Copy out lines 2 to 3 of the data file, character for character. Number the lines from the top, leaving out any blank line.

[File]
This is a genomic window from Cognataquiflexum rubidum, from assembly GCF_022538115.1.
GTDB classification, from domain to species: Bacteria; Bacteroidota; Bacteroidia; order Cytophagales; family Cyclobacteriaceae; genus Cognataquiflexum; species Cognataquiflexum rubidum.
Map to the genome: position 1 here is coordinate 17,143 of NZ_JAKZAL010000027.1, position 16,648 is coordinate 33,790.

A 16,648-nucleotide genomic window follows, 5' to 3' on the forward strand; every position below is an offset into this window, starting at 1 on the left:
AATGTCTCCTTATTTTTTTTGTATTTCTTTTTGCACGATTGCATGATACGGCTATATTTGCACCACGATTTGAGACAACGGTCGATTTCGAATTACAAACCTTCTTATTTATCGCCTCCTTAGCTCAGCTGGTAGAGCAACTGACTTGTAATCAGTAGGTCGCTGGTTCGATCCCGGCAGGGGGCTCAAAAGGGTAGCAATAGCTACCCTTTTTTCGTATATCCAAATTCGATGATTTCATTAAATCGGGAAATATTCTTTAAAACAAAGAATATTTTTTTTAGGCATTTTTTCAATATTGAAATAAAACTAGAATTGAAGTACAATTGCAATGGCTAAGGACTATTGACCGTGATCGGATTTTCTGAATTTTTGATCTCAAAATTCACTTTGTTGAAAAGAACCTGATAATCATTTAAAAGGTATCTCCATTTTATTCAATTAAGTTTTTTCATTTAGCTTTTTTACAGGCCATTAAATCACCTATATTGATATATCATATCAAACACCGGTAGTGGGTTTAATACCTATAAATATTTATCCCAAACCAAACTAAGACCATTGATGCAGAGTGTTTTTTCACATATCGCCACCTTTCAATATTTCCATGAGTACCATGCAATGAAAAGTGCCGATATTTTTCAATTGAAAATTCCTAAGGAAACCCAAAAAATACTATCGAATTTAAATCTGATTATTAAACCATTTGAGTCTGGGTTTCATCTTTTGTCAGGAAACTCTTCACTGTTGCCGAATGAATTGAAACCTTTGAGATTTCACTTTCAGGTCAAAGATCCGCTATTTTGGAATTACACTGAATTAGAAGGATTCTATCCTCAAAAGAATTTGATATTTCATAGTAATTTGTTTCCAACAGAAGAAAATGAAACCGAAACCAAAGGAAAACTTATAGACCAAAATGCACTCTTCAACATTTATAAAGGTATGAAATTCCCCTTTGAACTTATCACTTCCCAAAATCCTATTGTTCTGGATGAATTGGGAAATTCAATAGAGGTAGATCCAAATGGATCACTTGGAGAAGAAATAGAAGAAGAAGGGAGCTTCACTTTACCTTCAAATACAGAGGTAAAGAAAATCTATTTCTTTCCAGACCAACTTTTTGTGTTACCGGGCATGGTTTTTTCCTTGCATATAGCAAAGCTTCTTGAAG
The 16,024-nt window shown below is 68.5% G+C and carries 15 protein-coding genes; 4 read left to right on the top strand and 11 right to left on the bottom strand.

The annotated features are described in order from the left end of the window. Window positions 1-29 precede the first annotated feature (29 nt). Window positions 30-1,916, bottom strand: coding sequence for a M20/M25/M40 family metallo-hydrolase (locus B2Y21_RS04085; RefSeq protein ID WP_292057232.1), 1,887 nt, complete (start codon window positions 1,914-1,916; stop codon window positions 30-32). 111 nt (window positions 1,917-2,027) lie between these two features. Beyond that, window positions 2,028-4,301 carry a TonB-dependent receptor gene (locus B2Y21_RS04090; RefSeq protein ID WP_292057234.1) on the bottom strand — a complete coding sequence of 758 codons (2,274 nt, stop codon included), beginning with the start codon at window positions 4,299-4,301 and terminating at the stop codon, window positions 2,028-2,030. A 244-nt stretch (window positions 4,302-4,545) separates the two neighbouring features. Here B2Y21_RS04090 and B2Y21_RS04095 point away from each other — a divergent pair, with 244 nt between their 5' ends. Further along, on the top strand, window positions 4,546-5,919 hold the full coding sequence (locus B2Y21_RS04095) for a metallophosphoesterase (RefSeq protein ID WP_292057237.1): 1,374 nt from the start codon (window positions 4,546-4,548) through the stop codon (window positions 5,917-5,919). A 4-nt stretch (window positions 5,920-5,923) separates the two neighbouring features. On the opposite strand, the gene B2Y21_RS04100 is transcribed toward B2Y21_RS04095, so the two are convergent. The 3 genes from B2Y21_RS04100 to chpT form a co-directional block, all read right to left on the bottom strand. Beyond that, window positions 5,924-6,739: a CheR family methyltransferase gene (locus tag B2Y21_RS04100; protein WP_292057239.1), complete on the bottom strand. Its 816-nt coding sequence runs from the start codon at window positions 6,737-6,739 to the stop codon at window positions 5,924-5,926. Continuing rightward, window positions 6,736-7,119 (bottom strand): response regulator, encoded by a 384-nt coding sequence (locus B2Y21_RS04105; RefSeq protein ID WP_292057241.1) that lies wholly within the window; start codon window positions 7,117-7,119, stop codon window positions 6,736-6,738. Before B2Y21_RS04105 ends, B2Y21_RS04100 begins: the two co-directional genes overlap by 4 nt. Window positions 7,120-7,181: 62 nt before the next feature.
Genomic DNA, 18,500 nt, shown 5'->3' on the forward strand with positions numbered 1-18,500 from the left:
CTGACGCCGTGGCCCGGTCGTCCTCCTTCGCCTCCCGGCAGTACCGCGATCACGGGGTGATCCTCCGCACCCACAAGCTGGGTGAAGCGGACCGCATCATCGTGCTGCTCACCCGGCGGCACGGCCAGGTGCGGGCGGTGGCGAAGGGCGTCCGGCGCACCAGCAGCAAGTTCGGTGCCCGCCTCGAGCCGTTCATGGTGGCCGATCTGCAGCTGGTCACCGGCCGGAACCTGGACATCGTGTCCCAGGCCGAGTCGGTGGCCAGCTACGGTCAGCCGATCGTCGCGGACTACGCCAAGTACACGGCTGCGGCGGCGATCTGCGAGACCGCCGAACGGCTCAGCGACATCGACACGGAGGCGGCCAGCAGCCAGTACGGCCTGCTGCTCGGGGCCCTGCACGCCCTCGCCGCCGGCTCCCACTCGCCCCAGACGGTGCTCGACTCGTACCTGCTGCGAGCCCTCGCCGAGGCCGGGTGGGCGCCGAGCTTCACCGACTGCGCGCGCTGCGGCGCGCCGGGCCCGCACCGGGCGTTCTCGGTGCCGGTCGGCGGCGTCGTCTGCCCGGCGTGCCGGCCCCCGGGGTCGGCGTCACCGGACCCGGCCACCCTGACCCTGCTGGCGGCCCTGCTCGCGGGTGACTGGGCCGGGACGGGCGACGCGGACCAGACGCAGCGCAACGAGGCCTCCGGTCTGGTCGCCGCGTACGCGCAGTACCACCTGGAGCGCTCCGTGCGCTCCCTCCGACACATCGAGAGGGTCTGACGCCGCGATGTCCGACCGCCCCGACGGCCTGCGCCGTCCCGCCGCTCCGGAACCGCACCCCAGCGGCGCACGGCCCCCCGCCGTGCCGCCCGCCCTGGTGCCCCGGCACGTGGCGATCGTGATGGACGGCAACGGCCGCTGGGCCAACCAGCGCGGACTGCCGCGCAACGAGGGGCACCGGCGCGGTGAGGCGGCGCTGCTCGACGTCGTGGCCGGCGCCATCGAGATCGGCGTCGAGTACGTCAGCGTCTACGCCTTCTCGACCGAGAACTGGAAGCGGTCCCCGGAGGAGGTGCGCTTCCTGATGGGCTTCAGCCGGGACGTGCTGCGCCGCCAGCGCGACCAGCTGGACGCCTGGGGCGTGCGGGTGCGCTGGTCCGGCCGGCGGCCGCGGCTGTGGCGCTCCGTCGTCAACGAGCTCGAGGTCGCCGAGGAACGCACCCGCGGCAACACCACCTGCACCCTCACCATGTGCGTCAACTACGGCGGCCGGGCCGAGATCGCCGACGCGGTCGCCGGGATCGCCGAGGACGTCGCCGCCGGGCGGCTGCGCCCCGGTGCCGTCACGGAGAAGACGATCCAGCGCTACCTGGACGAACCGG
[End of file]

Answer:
GTDB classification, from domain to species: Bacteria; Bacteroidota; Bacteroidia; order Cytophagales; family Cyclobacteriaceae; genus Cognataquiflexum; species Cognataquiflexum rubidum.
Map to the genome: position 1 here is coordinate 17,143 of NZ_JAKZAL010000027.1, position 16,648 is coordinate 33,790.